tured with the sense of 'Isn't it great to be living in this amazing place?'" Many of the stories are outlandish and could only happen here. For instance, the wedding that got rained out by bats dropping from the ceiling. One of his neighbors says, "There are no secrets in Keswick." The writer feels that people in Keswick willingly share stories, tribulations as well as personal heartbreaks and hardship. "When someone gets sick or has a tragedy, the calls are made, the food starts to flow and countless, 'How can I help?" calls go out." This is quintessential Keswick, very Southern, and the way it has been done here for generations. Tony has written millions of ads and a bunch of books, but it took him twenty years to get his first published. He has published three, Writing With the Master, Sleeping Dogs and Ads For God. The writing process seems to come naturally for Tony; it suits his seemingly systematic ways. He writes, standing up, for three hours in the morning, like it is his job, just five days a week and shoots for a thousand to twelve hundred words per day – he admits some days are slower than others. Using a computer, he keeps the ideas flowing without getting hung up on shaping the story, which comes later. The ideas rush in for the books, sometimes while driving in a car, or at a cocktail party and they often don't flesh out as quickly, they have to ruminate. Tony explains he is not a plotter; some writers he admires, like John Grisham, are outline-driven and develop characters with a clear path from beginning to end. Tony wings it, characterized by writers as pantsing (putting your pants--and what's in them--in a chair) and writes without an outline. "You end up hitting the delete key a lot," he says, "but it's the way I feel most comfortable writing." He says he's become good at editing, "Bad writing is like hitting a wrong note or farting in church. I sniff ugly stuff out as fast as pigs do truffles." Typos bug him, as they do all writers, "They are like ants, you think you've swatted them all and then another crawls out. I dread seeing them in my published books because I see them all the time in others." He dismisses "writers' block," saying, "the writer creates it so he can destroy it." Tony gives aspiring writers the following simple advice, a quote from Thomas Edison: "Many of life's failures are people who did not realize how close they were to success when they gave up." "That's my motto when it comes to writing, 'Never give up; you never know when you'll find your pay dirt.'" Tony started writing funny stuff, struck out a bunch of times, then tried non-fiction, Writing With The Master, then a thriller, Sleeping Dogs, but found humor (with Ads For God) was his niche. "Hiaasen, Dave Barry, and David Sedaris are my idols. But I get a kick out of some of my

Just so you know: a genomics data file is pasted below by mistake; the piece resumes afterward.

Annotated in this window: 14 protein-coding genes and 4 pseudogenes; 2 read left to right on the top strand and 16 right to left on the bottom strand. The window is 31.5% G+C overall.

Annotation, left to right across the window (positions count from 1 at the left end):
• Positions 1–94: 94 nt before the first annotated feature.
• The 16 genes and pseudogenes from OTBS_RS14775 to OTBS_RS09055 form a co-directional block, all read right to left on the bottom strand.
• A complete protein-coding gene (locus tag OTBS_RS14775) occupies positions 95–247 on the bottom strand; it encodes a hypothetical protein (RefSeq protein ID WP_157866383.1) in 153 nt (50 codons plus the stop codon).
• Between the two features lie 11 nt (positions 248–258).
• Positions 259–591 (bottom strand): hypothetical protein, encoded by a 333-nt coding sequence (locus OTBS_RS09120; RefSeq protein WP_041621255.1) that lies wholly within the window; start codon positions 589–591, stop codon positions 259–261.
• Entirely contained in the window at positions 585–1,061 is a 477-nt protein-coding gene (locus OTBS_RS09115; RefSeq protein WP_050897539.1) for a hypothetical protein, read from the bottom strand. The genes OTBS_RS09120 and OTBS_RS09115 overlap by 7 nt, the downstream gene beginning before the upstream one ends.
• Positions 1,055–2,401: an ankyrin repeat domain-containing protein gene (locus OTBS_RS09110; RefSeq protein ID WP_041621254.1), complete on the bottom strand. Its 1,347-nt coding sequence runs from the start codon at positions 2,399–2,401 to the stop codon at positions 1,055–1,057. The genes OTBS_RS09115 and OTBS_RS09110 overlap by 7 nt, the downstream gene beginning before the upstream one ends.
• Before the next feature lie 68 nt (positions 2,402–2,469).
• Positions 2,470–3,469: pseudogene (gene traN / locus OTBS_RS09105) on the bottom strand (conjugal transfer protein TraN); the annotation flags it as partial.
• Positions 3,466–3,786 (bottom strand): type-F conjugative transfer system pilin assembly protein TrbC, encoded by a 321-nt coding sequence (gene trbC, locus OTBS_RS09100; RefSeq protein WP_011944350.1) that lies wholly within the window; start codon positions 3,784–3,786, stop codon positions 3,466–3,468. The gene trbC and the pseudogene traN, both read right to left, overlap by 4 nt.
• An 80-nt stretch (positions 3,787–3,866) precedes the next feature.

stuff too. And I absolutely love it when someone comes up to me and says, 'Your article made me laugh my ass off!' That's one of the great rewards of writing for you guys (Winky and Colin at KL). People come up to me at the post office, at parties, it really brings my writing home." Tony started writing stories for I'm Not From the South about three years ago. "When the book finally does come out (Nov. 17), it will feel like I wrote it ages ago." Our pantser is already working on his next book, titled, Visits to Venus, How a Man From Mars Can Survive the Marital Wars. Tony has fun playing with the differences men and women have as displayed in driving, parking, making beds, loading the dishwasher and other lifechanging experiences. An excerpt from the new book was published recently in Keswick Life titled, 'I Married a Garden Club' – the response was immediate, he hit a nerve with husbands from all walks of life. Tony radiates infinite gratitude to have had these experiences with the books, the very personal stories and the people he meets in the process. We have all heard it takes a village to raise a kid, well there are some people in Tony's camp worth a mention. First, his family that enjoys his writing and are jubilant with him doing it. One son, a graphic designer, did the first three book covers. In general, they accept Tony and his creative tendencies as a way of life for them - each creative in their individual endeavors perhaps as a result of Tony's example in his determination to release the caged and frustrated artist he recognized in himself so many years ago. Tony stresses that Annie, his wife, "is entirely on board with the writing, and that is great" and adds "the most important thing is she still laughs at my jokes." Tony uses Beta readers, known as a prereader or critiquer, a group of friends in his case; some who are writers as well. The group, which consists of mostly women, read his written work with the intent of looking over the material to find and improve elements such as grammar and spelling, as well as suggestions to improve the story, its characters, or flow. Done before public consumption of his material, the Beta readers are not explicitly proofreaders or editors, but serve him in that context. Mary Murray, in Charlottesville, designed the cover with a Grant Wood, American Gothic, feel with a bit of Green Acres mixed in. Sarah Cramer Shields, a local photographer, took the photograph. Duke Merrick is one of the people the book is dedicated to, as he threw the phrase out at a Keswick Hunt Club party in the intro to one of his songs, saying, "I saw a bumper sticker that read, I'm Not From the South But I Got Down Here As Fast As I Could." Tony quickly scribbled it down, realizing it would characterize his book the way many titles don't.